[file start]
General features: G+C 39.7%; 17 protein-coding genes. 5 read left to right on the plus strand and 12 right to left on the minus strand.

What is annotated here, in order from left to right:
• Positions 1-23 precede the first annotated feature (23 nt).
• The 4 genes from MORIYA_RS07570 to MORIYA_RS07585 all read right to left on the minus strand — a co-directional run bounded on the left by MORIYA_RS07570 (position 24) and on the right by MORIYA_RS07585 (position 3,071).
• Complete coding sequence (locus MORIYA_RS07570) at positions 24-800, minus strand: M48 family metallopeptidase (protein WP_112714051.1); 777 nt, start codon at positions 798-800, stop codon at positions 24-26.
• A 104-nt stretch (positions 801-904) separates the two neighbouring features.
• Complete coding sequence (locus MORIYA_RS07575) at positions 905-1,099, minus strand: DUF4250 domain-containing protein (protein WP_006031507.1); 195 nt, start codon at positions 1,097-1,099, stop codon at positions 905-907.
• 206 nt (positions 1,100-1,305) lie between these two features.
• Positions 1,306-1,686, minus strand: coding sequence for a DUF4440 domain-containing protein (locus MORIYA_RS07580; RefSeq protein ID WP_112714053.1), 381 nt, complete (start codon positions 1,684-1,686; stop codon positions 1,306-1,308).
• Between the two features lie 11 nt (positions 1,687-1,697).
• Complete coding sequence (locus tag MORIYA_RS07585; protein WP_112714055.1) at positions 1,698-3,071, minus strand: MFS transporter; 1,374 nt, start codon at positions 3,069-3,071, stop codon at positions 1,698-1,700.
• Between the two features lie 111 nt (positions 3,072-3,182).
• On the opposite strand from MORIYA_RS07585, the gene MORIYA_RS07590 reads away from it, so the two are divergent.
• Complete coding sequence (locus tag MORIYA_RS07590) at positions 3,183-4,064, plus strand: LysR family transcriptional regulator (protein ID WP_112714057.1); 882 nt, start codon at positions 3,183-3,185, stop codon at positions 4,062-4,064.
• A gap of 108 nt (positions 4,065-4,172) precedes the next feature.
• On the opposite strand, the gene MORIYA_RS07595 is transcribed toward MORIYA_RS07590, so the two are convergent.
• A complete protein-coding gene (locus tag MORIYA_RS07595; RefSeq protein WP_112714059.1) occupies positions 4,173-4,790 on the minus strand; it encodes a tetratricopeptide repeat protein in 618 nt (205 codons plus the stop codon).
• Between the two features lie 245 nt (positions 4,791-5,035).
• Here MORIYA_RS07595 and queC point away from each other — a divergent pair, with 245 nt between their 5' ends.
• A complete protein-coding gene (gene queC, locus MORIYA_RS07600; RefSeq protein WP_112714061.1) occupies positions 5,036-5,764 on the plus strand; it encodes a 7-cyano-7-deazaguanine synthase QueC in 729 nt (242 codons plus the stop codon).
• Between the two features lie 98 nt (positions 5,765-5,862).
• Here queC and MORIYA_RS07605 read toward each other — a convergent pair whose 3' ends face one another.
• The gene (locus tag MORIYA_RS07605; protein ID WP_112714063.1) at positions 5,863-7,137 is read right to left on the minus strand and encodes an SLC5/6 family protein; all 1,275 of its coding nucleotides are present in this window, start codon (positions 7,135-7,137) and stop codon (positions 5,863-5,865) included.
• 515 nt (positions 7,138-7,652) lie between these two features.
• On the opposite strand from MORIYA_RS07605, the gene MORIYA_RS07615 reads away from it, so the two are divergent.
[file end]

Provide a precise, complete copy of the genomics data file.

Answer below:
General features: G+C 39.7%; 17 protein-coding genes. 5 read left to right on the plus strand and 12 right to left on the minus strand.

What is annotated here, in order from left to right:
• Positions 1-23 precede the first annotated feature (23 nt).
• The 4 genes from MORIYA_RS07570 to MORIYA_RS07585 all read right to left on the minus strand — a co-directional run bounded on the left by MORIYA_RS07570 (position 24) and on the right by MORIYA_RS07585 (position 3,071).
• Complete coding sequence (locus MORIYA_RS07570) at positions 24-800, minus strand: M48 family metallopeptidase (protein WP_112714051.1); 777 nt, start codon at positions 798-800, stop codon at positions 24-26.
• A 104-nt stretch (positions 801-904) separates the two neighbouring features.
• Complete coding sequence (locus MORIYA_RS07575) at positions 905-1,099, minus strand: DUF4250 domain-containing protein (protein WP_006031507.1); 195 nt, start codon at positions 1,097-1,099, stop codon at positions 905-907.
• 206 nt (positions 1,100-1,305) lie between these two features.
• Positions 1,306-1,686, minus strand: coding sequence for a DUF4440 domain-containing protein (locus MORIYA_RS07580; RefSeq protein ID WP_112714053.1), 381 nt, complete (start codon positions 1,684-1,686; stop codon positions 1,306-1,308).
• Between the two features lie 11 nt (positions 1,687-1,697).
• Complete coding sequence (locus tag MORIYA_RS07585; protein WP_112714055.1) at positions 1,698-3,071, minus strand: MFS transporter; 1,374 nt, start codon at positions 3,069-3,071, stop codon at positions 1,698-1,700.
• Between the two features lie 111 nt (positions 3,072-3,182).
• On the opposite strand from MORIYA_RS07585, the gene MORIYA_RS07590 reads away from it, so the two are divergent.
• Complete coding sequence (locus tag MORIYA_RS07590) at positions 3,183-4,064, plus strand: LysR family transcriptional regulator (protein ID WP_112714057.1); 882 nt, start codon at positions 3,183-3,185, stop codon at positions 4,062-4,064.
• A gap of 108 nt (positions 4,065-4,172) precedes the next feature.
• On the opposite strand, the gene MORIYA_RS07595 is transcribed toward MORIYA_RS07590, so the two are convergent.
• A complete protein-coding gene (locus tag MORIYA_RS07595; RefSeq protein WP_112714059.1) occupies positions 4,173-4,790 on the minus strand; it encodes a tetratricopeptide repeat protein in 618 nt (205 codons plus the stop codon).
• Between the two features lie 245 nt (positions 4,791-5,035).
• Here MORIYA_RS07595 and queC point away from each other — a divergent pair, with 245 nt between their 5' ends.
• A complete protein-coding gene (gene queC, locus MORIYA_RS07600; RefSeq protein WP_112714061.1) occupies positions 5,036-5,764 on the plus strand; it encodes a 7-cyano-7-deazaguanine synthase QueC in 729 nt (242 codons plus the stop codon).
• Between the two features lie 98 nt (positions 5,765-5,862).
• Here queC and MORIYA_RS07605 read toward each other — a convergent pair whose 3' ends face one another.
• The gene (locus tag MORIYA_RS07605; protein ID WP_112714063.1) at positions 5,863-7,137 is read right to left on the minus strand and encodes an SLC5/6 family protein; all 1,275 of its coding nucleotides are present in this window, start codon (positions 7,135-7,137) and stop codon (positions 5,863-5,865) included.
• 515 nt (positions 7,138-7,652) lie between these two features.
• On the opposite strand from MORIYA_RS07605, the gene MORIYA_RS07615 reads away from it, so the two are divergent.